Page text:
Artillery in those early times was used almost exclusively for siege warfare. For guns to move with an army it was necessary to make them lighter , and to achieve greater ranges the barrels were lengthened.

Thus appeared the characteristic pieces of the period - the culverin, the cannon, the sacers and the sacabuches.

The culverin was usually of bronze fashioned in one piece and muzzle-loaded. There were about thirty different calibres and their range was 5000 m.

The sacers and sacabuches were also members of the culverin famíly, but of smaller bore. These could be considered the forerunners of the infantry small arms. Those of greater calibre than the culverin were called cannon; with a shorter barrel, made of bronze and muzzle­loading.



                           Culverin                                           Cannon                                   Sacabuches
Pasavolante Verso



                                   ARTILLERY BASED ON THE ROYAL SYSTEM

If one examines accounts of the artillery an army carríed, the vast diversity is astonishing. Even those pieces with the same name and calibre were not necessarily ídentical, the eharacteristics of each depending on the whim of the maker or of the person making the requisition. The loading of artillery was very eomplicated and firing was often interrupted at the height of an action.

Charles V, in advance of his contemporaries, successfully brought a certain order into the many different types of gun - which had grown to one hundred and sixty - reducing them to a more manageable number. He established six categories, namely of forty, twenty-six, twelve, six and three pounds plus a mortar.

This attempt to simplify only partíally succeeded. In the time of Philip II, following the same trend, seven categories were established: cannon and demi­cannon; culverins and demi-culverins; sacers and demi-sacers, and falconets.At the end of the 16t" century six categories existed: cannon (of 40, 35, 32 and 301b); demi -cannon (of 20, 18, 16 and 15); very small calibre cannon (of 10, 8and 7); culverins (of 24, 20, 18 and 16); demi-culverins (of 12, 10, 8 and 7) and very small culverins (of 5, 4, 3 and 2).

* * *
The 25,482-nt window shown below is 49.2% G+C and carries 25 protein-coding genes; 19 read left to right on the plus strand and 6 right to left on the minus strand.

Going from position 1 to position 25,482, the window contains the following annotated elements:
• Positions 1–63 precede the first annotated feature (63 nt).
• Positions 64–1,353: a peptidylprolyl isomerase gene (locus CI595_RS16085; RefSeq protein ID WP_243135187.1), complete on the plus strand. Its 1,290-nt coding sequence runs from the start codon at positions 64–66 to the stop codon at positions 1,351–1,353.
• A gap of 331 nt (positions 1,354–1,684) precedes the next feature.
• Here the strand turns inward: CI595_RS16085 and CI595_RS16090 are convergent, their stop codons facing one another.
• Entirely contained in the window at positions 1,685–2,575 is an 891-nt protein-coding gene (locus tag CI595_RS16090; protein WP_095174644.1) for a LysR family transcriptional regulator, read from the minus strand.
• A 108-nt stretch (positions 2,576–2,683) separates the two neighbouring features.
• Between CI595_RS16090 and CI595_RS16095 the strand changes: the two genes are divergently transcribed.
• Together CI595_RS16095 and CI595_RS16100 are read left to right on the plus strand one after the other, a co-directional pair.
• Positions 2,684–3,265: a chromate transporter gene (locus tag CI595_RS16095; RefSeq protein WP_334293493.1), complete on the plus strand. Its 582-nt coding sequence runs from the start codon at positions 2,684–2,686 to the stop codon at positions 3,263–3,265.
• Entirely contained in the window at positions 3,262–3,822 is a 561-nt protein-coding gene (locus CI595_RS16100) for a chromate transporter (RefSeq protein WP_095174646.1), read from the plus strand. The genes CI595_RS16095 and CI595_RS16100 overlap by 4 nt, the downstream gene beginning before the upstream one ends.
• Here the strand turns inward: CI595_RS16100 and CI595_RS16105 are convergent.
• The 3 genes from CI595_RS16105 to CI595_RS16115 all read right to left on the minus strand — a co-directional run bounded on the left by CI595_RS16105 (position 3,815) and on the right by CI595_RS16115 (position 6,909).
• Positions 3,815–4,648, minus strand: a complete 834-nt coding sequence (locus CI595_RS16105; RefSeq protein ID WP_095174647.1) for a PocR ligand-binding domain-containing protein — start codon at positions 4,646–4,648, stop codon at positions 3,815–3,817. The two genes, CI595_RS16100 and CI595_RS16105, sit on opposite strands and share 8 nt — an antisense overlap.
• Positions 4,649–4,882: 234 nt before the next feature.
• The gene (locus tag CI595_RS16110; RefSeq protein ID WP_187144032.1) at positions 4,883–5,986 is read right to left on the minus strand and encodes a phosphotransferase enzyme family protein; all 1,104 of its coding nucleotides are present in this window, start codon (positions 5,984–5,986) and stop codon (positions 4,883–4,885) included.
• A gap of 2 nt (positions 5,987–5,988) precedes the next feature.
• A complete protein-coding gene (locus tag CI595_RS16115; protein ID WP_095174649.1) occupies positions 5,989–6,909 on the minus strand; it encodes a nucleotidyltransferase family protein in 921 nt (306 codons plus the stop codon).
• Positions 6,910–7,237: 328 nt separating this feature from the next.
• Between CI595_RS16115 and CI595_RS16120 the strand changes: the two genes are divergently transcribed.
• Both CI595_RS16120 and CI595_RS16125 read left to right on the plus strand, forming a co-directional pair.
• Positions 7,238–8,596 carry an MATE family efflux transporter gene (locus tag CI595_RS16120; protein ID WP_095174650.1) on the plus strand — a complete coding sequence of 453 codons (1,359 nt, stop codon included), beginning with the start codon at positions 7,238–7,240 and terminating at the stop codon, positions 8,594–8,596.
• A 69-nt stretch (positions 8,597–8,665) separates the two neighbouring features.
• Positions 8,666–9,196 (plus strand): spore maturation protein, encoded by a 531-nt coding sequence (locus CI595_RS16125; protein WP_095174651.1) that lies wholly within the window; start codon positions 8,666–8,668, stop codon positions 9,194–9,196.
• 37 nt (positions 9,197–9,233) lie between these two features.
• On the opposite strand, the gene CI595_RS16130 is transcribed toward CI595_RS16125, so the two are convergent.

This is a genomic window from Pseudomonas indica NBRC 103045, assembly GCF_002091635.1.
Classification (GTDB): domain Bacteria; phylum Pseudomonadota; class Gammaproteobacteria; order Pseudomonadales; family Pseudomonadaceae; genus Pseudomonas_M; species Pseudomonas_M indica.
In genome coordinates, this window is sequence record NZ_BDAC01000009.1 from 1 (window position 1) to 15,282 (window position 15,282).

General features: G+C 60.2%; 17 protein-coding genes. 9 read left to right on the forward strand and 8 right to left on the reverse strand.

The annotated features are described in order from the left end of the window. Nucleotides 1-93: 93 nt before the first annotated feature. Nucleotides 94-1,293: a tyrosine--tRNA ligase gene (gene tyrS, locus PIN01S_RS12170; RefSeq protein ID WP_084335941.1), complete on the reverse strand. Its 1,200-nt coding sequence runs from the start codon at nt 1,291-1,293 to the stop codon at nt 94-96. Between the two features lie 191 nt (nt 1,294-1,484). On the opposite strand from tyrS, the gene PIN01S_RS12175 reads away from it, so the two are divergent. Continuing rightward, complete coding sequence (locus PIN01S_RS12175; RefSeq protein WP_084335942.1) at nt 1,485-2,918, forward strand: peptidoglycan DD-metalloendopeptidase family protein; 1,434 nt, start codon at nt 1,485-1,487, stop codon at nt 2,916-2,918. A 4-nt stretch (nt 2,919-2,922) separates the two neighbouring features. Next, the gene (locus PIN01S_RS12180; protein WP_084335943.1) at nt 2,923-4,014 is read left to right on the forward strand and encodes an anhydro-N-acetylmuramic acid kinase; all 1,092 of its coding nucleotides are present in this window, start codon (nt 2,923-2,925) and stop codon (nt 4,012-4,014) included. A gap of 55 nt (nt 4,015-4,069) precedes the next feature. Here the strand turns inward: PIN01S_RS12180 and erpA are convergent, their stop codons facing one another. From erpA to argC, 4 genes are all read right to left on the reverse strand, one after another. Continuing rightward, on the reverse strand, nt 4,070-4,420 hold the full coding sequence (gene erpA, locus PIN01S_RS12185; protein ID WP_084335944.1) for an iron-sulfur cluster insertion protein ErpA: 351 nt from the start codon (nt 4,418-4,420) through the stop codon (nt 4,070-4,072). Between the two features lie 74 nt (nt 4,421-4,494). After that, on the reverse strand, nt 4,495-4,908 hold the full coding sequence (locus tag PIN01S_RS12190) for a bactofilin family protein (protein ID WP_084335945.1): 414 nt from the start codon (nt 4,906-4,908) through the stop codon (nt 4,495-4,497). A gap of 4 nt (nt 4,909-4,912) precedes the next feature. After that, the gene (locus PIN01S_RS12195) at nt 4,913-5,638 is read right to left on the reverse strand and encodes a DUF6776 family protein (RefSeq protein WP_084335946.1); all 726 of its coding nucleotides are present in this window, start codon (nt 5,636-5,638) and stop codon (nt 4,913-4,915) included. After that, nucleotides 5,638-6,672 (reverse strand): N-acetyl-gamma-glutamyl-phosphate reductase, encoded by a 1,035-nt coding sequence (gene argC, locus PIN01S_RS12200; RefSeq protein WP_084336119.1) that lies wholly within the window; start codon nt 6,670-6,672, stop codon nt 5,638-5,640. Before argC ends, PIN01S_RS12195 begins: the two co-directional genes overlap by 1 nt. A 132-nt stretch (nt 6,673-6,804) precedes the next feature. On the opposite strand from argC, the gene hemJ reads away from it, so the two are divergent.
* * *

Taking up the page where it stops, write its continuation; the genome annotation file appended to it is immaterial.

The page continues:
In the beginning of the 17'h century Philip III limited the number ofcannon types but these reforms were again applied piecemeal.

           At the end of the 17t" and beginning of the 18t" centuries the production in the Royal Factories was centralised and they became the only arms manufacturers - private manufacturers being excluded. Calibres were regulated and reduced to an essential number. This followed the Naval Ordinance of 1718.

          The calibre was expressed by the weight of the cannon ball. Thus if one talked of a 12 cannon, it meant a cannon firing a ball weighing 12 lb. The barrels continued to be decorated and differed little from the previous period.

          In 1743 another Ordinance was issued - decoration disappeared, the mounting was made lighter, the variety of calibres was limited and the cartridge made its appearance (shell and charge joined to form one unit for simplifed firing). Artillery was classified as: Siege cannon, Field cannon, Howitzers, Mortars.